CROPPING and mixed-farming country on the Liverpool Plains is meeting unprecedented demand from those looking for value in a region which reliably produces high-yielding summer and winter crops.
Among the most recent sales are two adjoining properties at Mullaley, Mount Nombi and Wyuna.
They sold to one entity, an offshore investor, through different agents for an average which local sources say was around $5360 per hectare.
Mount Nombi listed earlier this year with LAWD with a price tag of $8.5 million, and Wyuna, sold on behalf of the Hathway family through Cameron Pastoral Agents, is said to have sold for around $18M through an expressions-of-interest campaign which closed on July 6.
Both agencies declined to comment on the buyer and the price for the combined sale which covers 4942ha and averaged an unconfirmed $5360/ha.
This compares with around $7000/ha for arable plains country, and at least an additional $1000/ha if irrigation entitlement is included.
The Shenhua Breeza holding is likely to be the next sale to test that market.
Tightly held region
Mount Nombi covers 1589ha. It is a cattle and sheep-breeding and finishing enterprise, and can carry 400 self-replacing cows.
It includes 610ha suited to winter and summer dryland cropping, and was marketed as having considerable scope for expansion of arable area and pasture improvement.
Wyuna covers 3353ha, and listed with Cameron Pastoral Agents. The sale settled last Friday for a rumoured $18 million.
“This part of north-west NSW is outstanding value, and quite often it doesn’t get past the neighbours,” Cameron Pastoral Agents principal Dick Cameron said.
Mr Cameron and other agents say family farming operations already established on the Liverpool Plains continue to snap up blocks when they can, often in off-market sales.
While the south-west and southern slopes of NSW offer sheep and winter cropping, the Liverpool Plains offers diversity in winter and summer crops, with cattle thrown into the mix to generate income from hill country, or fodder crops and pasture on the plains.
“We’re not located between Sydney and Melbourne, and I think that has affected the mind-set of the buyer.
“Now I think they’re turning their minds to this area.
“You’re within striking distance of two feedlots — Caroona and Killara — and there’s poultry demand, and the Port of Newcastle not far away.”
While Mount Nombi and Wyuna are around 60 kilometres south-west of Gunnedah, another property changing hands is Longacres, located around 30km south-east of Gunnedah.
The 1700ha property was recently bought by the Gibson family of Dulacca on Queensland’s Western Downs as part of its succession plan.
After looking for two years in the Moree-Goondiwindi stretch, they ended up buying on the Liverpool Plains, and are now converting it from a focus on cotton farming to dryland cropping.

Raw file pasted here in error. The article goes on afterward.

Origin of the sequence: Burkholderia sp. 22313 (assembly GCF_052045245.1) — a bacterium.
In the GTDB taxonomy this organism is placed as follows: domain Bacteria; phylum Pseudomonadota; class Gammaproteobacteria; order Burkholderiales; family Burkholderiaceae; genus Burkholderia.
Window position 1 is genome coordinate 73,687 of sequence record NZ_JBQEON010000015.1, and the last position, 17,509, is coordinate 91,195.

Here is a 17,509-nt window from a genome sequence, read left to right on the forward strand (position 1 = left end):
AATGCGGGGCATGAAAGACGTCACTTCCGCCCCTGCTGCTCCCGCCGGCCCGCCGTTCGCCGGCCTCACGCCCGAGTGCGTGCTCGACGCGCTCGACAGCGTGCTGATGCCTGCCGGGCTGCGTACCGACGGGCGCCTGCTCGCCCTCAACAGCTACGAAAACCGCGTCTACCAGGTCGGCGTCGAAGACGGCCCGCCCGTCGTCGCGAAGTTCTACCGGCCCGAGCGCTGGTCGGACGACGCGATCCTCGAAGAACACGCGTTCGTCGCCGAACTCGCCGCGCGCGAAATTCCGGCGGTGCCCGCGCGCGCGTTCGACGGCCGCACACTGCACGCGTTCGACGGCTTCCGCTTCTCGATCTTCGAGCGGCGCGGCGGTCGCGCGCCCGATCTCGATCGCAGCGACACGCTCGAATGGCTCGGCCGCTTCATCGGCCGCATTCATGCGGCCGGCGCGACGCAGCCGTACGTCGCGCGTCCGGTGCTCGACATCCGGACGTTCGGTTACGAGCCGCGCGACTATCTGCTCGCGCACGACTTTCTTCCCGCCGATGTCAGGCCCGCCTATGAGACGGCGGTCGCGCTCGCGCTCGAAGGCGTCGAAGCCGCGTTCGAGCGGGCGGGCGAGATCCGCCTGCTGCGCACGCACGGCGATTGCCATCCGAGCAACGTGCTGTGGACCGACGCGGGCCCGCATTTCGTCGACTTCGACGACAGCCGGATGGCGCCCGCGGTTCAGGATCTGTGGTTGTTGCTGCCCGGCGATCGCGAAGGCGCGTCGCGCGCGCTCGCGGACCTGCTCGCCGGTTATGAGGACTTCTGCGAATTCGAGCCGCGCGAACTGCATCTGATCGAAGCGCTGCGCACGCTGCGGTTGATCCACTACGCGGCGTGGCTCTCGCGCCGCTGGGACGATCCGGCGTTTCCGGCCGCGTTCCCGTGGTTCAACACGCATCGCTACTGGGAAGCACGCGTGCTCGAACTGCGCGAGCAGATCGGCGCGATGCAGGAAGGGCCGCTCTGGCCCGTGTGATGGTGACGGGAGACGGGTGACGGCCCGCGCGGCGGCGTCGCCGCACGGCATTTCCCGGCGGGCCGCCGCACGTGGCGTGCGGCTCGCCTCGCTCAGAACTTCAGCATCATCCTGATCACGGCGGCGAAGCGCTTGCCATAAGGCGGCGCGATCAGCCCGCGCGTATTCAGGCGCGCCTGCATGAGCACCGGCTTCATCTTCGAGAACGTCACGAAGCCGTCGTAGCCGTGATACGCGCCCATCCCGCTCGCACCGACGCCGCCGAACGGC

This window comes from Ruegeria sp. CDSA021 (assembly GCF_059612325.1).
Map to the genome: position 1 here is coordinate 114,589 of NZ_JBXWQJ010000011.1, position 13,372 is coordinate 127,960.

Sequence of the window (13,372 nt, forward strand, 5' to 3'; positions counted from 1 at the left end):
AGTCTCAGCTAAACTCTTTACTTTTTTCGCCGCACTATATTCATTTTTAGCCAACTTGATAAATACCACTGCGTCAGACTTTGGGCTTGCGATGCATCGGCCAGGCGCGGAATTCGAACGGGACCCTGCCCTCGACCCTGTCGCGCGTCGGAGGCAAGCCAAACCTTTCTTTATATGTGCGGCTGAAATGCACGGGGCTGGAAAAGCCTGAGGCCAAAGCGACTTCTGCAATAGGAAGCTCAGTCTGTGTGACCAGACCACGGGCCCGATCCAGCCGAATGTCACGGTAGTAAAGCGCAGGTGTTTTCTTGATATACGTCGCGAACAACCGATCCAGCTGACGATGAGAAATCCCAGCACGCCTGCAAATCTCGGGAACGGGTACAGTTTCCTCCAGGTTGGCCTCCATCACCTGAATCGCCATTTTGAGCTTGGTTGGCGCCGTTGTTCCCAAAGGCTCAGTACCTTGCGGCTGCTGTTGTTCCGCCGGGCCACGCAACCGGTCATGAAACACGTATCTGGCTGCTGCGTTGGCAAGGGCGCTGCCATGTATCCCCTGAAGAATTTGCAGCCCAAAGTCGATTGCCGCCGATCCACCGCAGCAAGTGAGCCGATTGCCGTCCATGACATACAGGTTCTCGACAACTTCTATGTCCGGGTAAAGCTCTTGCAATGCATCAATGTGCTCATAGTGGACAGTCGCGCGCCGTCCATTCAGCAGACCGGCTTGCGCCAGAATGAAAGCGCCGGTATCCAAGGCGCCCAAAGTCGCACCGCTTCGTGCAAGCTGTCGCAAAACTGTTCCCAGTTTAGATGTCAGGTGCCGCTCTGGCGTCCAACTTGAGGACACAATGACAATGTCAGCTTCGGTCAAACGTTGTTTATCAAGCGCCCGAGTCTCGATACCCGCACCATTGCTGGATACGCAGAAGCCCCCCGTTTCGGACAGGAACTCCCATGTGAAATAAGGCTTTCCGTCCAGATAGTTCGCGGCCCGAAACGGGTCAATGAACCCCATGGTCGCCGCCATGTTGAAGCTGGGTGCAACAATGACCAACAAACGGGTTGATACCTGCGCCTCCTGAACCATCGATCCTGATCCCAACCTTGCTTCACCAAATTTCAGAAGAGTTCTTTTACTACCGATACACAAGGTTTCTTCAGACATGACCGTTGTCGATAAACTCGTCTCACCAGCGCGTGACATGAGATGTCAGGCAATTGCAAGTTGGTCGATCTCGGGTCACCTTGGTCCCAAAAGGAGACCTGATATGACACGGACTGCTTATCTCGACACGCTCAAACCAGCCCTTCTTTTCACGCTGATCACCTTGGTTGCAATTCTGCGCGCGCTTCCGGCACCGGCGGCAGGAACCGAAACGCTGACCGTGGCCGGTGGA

“I wasn’t planning on going this far south, but it’s a lot better value with high-end summer-crop yields, and good wheat yields too.
“It costs half of what the Inner Downs is worth per acre, and I think it can grow substantially more winter crop, and more in the summer too.”
The most sale of cropping country on the Downs to be reported by Grain Central was the Prairie aggregation at Jondaryan, which averaged $12,000/ha.
Mr Gibson is one of the directors of Rebel Seeds, which holds the license for Borlaug 100. He said it, along with durum and canola, will get a run over winter, with sorghum planned for the summer.
Words of caution
Independent Gunnedah-based agronomist Jim Hunt said Liverpool Plains country was cheaper than the Darling Downs and the north-west plains of NSW for good reason.
“The best of it is on par with those areas, but you get a lot of variability.
“Like the Inner Downs, you get a lot of nooks and crannies, and it’s hard to manage that all as one unit.
“Within 500 metres you can go from grazing slopes to deep black vertosols, and you can have soil that’s black on top but not all the way down.”
Many growers on the Liverpool Plains are still seeding.
Mr Hunt said only a small amount of the intended durum area has been planted to date because of the wet winter.
He said the long planting window, as well as variable topography, aspect and soil types, made crop and varietal selection vitally important.
“There’s a reason this country represents value for money; you become very reliant on the seasons to make up that gap for soils that don’t hold so much water.”
On the other hand, and as Mr Gibson has found out, low-lying paddocks can become home to ducks and black swans in excessively wet winters, not a problem encountered on the sloping and lighter soils of the Western Downs.
Update on wheat spreading with the plane, moisture and mice aren’t a problem in this block anymore though the 20 swans and 300 ducks might become a problem…. pic.twitter.com/xZ4HXb0HS4
— stephen gibson (@stevross001) July 13, 2021